Coral Springs City Radio 1670 AM is the City’s own government radio station. Residents and visitors alike can tune in to 1670 AM while traveling within City limits to listen to information on City services, 24-hours a day, seven days a week.
In times of emergency, CityRadio will provide important and up-to-date information such as points of distribution for ice, water and food, boil water alerts, and status of City facility openings. During non-emergencies, CityRadio offers a variety of programming about City services, Amber Alerts, EAS weather reports and, coming soon, live broadcasts of City Commission meetings.
Where do I tune in to listen to the City Radio?
City of Coral Springs residents and visitors can tune in to 1670 AM. Because the FCC only allows us to broadcast up to 10 watts, you might have problems tuning in on your home stereo but you shouldn't have a problem in your Car and outside with a portable radio.
Broward County’s Official Emergency Radio Station
WIOD 610 AM
The 24-hour station, specializing in news/talk format, will carry all County announcements and news conferences from the County’s Emergency Operations Center (EOC), in the event of a hurricane or other disaster. The station’s signal reaches all areas of Broward County.
Click for a list of all City Operated Radio Stations in Broward County.
Does City Radio stream live over the internet?
Yes, click here.
Does City Radio accept commercials?
No. The FCC prohibits us from airing any of the following:
- Identifying commercial names or business establishments.
- Commercial messages in general.
Can I hear messages in Spanish or Creole on City Radio?
Unfortunately, not at this time. Although some of the radio spots are re-created in spanish.
I heard a message but not it in its entirety. Can I get a copy?
Messages are recorded directly into the AM radio system and aired in a loop that is replayed approximately every 45 minutes. You can continue to tune in to 1670 AM until the missed message is aired again.
I have problems with the reception of 1670 AM. What can I do?
AM broadcasts can be susceptible to the high levels of electrical interference in built up areas caused by utilities such as street lamps, power lines or railway lines. AM radio reception can also be susceptible to interference from a wide variety of household electrical appliances including refrigerators, hair dryers, power tools and even electric razors.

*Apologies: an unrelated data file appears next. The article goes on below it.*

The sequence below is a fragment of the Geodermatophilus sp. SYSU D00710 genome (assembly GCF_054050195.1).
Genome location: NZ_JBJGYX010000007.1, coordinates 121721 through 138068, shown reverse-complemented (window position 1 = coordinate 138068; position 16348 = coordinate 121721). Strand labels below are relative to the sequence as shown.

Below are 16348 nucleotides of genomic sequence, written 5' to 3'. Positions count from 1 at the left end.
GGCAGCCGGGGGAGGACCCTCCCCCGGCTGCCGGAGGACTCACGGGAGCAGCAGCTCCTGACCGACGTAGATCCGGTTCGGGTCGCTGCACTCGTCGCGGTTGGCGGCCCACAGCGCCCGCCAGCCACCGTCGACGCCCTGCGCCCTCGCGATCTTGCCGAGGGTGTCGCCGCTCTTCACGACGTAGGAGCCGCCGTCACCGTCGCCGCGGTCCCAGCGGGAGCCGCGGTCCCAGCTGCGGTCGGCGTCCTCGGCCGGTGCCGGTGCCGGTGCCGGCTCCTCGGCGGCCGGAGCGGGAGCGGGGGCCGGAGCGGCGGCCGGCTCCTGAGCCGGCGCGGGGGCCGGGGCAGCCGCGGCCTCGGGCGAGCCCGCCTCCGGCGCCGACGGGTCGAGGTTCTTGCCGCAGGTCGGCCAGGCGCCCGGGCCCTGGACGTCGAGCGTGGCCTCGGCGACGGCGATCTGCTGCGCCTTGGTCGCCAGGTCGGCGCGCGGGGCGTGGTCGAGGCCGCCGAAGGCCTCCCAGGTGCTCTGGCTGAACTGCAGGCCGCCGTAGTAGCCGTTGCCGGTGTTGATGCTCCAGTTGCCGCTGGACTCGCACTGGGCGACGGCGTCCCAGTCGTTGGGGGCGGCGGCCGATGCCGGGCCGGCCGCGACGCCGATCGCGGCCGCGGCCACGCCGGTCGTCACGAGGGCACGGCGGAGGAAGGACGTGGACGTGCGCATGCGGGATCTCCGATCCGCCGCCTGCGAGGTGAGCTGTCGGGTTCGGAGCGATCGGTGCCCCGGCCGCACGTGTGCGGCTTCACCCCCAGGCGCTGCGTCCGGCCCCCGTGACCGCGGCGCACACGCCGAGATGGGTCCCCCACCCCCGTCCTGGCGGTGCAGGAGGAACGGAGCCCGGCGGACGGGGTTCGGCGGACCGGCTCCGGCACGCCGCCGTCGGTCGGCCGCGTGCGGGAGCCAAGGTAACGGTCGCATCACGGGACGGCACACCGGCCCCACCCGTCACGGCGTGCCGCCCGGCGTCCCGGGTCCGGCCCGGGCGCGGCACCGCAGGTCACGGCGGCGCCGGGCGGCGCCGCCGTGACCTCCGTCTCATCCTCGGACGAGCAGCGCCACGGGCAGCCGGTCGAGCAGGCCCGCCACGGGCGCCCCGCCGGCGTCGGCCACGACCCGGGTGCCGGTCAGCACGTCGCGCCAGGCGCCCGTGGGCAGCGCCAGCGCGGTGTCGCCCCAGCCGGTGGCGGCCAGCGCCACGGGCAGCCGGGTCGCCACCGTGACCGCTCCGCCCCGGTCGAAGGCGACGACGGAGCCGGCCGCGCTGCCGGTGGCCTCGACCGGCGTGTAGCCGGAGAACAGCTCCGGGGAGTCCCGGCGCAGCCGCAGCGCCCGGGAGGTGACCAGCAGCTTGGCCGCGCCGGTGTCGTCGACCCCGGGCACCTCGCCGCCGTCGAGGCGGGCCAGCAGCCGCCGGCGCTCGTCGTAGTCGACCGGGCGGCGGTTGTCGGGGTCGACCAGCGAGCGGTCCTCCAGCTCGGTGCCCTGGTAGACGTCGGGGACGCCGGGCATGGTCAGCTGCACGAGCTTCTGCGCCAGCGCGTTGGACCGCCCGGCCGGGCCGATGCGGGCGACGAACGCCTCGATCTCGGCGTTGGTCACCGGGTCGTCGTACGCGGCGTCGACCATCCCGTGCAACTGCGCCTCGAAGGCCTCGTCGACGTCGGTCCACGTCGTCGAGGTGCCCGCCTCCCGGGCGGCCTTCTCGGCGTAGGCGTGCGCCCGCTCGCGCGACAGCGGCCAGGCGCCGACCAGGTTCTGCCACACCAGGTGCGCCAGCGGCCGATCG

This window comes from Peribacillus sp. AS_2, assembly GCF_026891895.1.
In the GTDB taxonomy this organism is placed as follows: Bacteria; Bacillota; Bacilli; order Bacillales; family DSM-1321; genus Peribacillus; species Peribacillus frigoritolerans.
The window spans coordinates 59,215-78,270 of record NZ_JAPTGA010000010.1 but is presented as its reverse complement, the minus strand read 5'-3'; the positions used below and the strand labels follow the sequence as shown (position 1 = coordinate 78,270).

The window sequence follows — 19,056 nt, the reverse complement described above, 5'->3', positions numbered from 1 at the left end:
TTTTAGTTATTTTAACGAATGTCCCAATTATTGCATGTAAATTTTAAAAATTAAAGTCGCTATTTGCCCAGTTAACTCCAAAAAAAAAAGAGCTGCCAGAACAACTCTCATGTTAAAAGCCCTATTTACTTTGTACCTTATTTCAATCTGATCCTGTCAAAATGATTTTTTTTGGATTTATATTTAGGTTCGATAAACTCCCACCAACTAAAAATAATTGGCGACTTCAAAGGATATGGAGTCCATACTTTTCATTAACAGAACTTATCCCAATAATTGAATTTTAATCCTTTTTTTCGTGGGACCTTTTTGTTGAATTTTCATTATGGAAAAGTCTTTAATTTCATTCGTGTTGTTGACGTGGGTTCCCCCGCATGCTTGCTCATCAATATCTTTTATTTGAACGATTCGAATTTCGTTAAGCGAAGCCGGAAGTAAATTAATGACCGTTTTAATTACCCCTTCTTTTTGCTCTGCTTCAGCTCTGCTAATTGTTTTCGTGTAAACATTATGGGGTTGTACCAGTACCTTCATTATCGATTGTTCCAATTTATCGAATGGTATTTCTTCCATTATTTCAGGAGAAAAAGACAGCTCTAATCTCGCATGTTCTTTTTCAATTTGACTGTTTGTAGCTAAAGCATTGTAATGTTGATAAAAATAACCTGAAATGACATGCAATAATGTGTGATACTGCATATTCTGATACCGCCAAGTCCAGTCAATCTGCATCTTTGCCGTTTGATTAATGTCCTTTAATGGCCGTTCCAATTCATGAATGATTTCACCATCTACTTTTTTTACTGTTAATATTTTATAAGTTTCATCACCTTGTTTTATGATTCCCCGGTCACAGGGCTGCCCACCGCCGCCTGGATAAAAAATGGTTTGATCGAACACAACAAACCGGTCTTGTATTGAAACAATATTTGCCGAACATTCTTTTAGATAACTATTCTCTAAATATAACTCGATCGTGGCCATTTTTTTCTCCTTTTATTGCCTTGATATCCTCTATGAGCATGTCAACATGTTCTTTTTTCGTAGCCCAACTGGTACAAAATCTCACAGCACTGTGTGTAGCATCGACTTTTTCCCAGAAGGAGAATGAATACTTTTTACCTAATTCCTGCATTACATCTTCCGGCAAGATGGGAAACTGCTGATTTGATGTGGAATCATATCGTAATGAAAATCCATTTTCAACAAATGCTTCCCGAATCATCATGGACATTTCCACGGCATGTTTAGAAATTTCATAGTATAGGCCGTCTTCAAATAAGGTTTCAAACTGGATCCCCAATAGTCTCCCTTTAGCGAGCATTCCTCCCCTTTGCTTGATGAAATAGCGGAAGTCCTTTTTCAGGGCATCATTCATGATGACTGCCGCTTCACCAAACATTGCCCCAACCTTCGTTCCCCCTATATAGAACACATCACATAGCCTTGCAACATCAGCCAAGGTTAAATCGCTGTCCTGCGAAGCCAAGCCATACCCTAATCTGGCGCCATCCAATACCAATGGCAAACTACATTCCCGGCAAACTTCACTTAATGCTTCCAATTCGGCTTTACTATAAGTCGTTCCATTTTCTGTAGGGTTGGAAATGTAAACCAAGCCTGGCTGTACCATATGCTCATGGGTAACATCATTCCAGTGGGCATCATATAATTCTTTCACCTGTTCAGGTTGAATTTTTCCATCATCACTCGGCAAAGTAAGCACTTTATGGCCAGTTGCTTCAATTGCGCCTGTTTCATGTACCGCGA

AM radio reception can vary from day to night. At night, in certain weather conditions, it is not uncommon for fortuitous AM broadcasts to be received thousands of kilometers away - CityRadio has had reports of its services reaching all the way to Pompano Beach. However, night time reception is variable, prone to interference and the actual planned coverage area will reduce. During the day, reception of AM services is less susceptible to interference and the planned coverage area is greater. Listeners experiencing reception problems with AM Radio, should first check the following:
- Make sure the radio is tuned into a local station so that it is receiving a strong signal.
For example, WIOD 610am.
- If possible use batteries instead of mains power, or substitute the affected radio with a battery operated one.
- If the battery operated radio reception is good, interference could be caused by the mains power - check the power cord is well insulated.
- If both radios are effected, the problem is likely to be electrical interference to the antenna, caused by a nearby electrical appliance. Try switching off all electrical appliances one by one or moving the radio to identify what is causing the problem.
- Sometimes the interference will remain - even when the mains power switch is off. This often means the interference is coming from a nearby house. If neighbors are also affected, they should follow the same procedure to help isolate the problem.
Listeners who continue to experience electrical interference to their radio reception may want to contact a local electrician or technician who can recommend a suitable mains filter to reduce the problem.
AM interference can also be caused by nearby power lines, particularly if they are not regularly maintained. If you think this is the case, contact FPL.